COSCARELLI I really thought we’d see a boost for two of the posthumous releases that dominated streaming: « Shoot for the Stars Aim for the Moon » by Pop Smoke and « Legends Never Die » by Juice WRLD that was even made for nominated for the best rap album. Pop Smoke, which I naively thought had the best new artist, is the best rap performance for “Dior. « Lil Baby’s » My Turn « and Roddy Ricch’s » Please Excuse Me for Being Asisocial « were also omitted, although each was nominated for songs, with » The Bigger Picture, « Lil Baby’s Black Lives Matter protest song, which received two nominations and » The box « gets three.
To back off for a moment, let’s make our usual caveat: these are just the nominations, of course, so it’s possible for Swift, Eilish and Beyoncé to win most of the major awards and all of them to leave pretty pretty Grammys-typical when all is said and done.
SISARIO The Grammys are the only time Beyoncé really feels sorry. She was already the show’s most nominated woman. But with the latest news, she got nine more nods, bringing her lifetime to 79. That brings her to the most nominated people of all time, tying Paul McCartney and right behind Quincy Jones and Jay-Z (both aged 80). .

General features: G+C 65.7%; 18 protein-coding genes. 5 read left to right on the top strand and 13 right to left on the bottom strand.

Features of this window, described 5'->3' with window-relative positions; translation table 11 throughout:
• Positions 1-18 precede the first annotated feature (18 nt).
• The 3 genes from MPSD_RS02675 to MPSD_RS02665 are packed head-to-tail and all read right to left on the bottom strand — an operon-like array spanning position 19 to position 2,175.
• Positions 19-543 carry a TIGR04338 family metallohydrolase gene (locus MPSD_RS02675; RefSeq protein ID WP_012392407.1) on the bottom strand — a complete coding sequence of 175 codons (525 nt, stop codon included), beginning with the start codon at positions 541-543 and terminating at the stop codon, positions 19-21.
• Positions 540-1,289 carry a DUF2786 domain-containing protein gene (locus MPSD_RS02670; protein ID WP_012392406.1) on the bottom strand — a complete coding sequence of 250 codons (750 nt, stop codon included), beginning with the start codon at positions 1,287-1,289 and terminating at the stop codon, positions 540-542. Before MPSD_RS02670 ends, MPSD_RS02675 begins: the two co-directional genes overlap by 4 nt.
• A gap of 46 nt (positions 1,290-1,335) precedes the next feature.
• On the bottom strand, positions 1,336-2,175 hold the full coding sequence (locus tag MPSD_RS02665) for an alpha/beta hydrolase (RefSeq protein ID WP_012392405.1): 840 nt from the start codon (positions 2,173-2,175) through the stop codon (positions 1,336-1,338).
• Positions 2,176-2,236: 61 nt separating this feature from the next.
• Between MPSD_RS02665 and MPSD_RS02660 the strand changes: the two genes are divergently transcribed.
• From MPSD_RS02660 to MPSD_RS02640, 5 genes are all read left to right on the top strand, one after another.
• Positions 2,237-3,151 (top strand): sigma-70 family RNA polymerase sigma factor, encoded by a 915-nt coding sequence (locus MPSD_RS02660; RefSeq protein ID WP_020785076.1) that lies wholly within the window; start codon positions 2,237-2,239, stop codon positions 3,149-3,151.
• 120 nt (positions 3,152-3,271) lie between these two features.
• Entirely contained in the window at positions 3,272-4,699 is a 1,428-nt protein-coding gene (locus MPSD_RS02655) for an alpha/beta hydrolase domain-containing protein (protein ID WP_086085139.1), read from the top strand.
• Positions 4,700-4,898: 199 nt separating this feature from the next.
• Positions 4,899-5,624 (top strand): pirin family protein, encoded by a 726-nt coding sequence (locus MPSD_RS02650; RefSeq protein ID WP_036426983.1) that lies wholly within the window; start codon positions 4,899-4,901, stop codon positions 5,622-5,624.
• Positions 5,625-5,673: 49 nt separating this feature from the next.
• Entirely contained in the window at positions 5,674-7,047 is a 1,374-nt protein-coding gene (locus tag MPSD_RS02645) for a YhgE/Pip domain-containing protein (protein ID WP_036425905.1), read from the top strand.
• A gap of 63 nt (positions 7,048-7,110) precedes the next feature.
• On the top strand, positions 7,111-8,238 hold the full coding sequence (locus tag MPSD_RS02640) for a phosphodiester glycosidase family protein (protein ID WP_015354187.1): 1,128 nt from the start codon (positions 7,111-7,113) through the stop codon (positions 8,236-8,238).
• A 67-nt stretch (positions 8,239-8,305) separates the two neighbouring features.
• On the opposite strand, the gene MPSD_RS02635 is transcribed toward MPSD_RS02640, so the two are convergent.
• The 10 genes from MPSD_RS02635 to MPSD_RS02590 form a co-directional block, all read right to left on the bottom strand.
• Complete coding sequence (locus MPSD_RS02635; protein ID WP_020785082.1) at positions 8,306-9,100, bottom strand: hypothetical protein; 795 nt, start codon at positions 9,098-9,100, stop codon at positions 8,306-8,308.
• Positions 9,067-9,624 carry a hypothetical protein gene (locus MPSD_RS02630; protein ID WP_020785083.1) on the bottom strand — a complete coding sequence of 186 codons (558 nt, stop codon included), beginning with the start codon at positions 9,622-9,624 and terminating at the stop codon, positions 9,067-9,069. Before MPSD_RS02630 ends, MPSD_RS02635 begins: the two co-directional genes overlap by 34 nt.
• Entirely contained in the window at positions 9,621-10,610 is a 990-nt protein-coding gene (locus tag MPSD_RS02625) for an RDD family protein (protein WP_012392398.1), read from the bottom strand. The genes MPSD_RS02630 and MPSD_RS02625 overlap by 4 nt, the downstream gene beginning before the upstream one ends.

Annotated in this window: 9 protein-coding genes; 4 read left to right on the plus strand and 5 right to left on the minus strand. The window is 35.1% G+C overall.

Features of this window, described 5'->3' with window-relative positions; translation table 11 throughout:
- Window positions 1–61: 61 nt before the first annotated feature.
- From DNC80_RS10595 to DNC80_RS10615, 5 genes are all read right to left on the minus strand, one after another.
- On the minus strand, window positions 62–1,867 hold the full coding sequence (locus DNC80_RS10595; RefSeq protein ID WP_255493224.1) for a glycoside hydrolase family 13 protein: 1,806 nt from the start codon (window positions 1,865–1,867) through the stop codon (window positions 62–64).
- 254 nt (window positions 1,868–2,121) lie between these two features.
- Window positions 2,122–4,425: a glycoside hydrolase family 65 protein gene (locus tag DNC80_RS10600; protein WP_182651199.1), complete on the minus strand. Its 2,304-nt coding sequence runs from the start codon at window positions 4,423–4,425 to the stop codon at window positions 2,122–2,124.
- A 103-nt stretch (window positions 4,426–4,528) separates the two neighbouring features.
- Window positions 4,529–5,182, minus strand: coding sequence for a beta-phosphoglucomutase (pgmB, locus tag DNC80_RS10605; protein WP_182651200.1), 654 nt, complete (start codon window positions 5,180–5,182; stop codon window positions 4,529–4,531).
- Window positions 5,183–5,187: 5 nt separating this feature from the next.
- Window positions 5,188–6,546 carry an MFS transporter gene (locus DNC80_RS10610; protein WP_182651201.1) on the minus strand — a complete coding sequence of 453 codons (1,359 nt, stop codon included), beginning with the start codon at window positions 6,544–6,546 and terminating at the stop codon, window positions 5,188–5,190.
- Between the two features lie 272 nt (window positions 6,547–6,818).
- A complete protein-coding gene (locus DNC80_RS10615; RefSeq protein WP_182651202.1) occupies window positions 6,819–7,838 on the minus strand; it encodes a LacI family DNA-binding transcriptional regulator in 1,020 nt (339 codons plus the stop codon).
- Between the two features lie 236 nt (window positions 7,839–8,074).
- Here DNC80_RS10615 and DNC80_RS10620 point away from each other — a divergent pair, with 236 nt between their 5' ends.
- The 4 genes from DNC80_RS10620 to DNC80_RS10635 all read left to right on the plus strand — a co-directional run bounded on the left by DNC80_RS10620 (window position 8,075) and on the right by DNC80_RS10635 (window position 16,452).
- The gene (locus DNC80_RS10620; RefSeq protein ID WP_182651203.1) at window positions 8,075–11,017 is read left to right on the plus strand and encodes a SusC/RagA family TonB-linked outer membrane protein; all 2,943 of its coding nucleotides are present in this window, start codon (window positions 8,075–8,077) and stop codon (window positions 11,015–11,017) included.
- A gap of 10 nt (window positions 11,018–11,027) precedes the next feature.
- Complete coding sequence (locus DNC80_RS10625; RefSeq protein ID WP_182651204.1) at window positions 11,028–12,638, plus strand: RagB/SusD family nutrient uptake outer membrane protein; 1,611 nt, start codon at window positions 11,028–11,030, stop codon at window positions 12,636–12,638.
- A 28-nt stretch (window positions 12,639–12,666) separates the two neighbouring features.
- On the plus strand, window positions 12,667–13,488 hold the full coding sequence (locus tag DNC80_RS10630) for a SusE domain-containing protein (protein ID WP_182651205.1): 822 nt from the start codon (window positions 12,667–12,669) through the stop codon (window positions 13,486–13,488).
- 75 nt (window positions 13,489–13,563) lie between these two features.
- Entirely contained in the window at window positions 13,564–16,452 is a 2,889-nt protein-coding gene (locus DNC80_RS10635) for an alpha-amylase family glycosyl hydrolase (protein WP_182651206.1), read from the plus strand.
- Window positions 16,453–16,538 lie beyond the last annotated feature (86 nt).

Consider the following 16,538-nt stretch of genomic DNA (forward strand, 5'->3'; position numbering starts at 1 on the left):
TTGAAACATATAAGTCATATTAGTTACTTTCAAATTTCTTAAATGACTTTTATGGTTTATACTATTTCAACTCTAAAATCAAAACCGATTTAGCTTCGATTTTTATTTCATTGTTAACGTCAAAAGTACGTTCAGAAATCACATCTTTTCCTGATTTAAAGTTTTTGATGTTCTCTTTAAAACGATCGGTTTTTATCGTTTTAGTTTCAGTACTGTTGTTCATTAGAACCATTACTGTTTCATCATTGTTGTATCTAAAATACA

And she could win a few. But their chances are slim in the main categories that really matter. In her career so far, Beyoncé has won 24 Grammys, taken home the genre trophies, but in almost all cases ignored the big ones. She lost the album of the year three times (« I Am . . . Sasha Fierce « , » Beyoncé « , » Lemonade « ), five times the album of the year ( » Say My Name « , » Crazy in Love « , » Irreplaceable « ). « Halo », « Formation ») and twice the song of the year (« Say My Name », « Formation »). The only time she has won a top award was Song of the Year for « Single Ladies (Put a Ring on It), » where she was one of four recognized songwriters.